Guest Post- True Crime Writer Kevin Flynn


kevin-flynnJessie: Today it is my pleasure to welcome True Crime writer and fellow Granite State resident, Kevin Flynn to the blog. Kevin is an award-winning journalist and also appears frequently on television and radio programs. Take it away, Kevin!

Who killed true crime publishing?

If you’ve flipped through your cable lineup, streamed a Netflix series, or downloaded a podcast, you couldn’t have missed the popular resurgence of true crime. No longer satisfied with seeing “ripped from the headlines” stories reimagined in prime time, audiences cannot get enough of journalists retelling the details of real life whodunnits. Meantime, the publishers who kept the nonfiction genre alive for years are abandoning it right at its golden moment.

The true crime resurgence hit its pinnacle in 2014 with the podcast “Serial.” Nearly overnight, people went from not knowing what the podcast app on their iPhones was to discussing the most minute detail of this 12-part weekly audio series. Journalist Sarah Koenig (formerly of the Concord Monitor) presented a deeper look at the 1999 conviction of Baltimore teenager Adnan Syed, accused of killing his ex-girlfriend Hae Min Lee. The story raised questions about the reliability of the state’s star witness and whether a long-ignored alibi witness could reverse his conviction. To date, “Serial” has been downloaded 500 million times. So consumed was the audience that people flooded a Maryland Best Buy looking for evidence of a missing payphone that may or may not have been there the day of the murder.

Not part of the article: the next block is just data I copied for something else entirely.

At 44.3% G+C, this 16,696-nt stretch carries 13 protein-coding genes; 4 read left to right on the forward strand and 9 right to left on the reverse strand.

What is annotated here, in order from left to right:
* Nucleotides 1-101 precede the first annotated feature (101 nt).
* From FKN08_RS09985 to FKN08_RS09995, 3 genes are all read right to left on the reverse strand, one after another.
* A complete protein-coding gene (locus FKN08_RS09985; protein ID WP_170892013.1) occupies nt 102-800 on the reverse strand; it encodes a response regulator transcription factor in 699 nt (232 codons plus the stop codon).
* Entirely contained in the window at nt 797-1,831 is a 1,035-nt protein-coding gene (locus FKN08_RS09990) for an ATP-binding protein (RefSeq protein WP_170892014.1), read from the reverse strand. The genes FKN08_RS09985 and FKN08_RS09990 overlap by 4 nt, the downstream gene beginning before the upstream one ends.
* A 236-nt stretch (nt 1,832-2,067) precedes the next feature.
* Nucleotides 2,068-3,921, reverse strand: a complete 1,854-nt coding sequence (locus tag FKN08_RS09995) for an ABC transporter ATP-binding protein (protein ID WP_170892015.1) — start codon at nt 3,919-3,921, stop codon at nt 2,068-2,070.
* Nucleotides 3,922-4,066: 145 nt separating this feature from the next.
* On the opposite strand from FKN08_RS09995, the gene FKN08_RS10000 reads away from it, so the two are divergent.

“Serial’s” success spawned a slew of podcasts investigating cold cases and bad convictions. They include “Undisclosed,” “Breakdown,” “Someone Knows Something,” “Sword and Scale,” and “Bowraville.” In June, Syed’s conviction was vacated thanks to new evidence turned up by “Undisclosed.”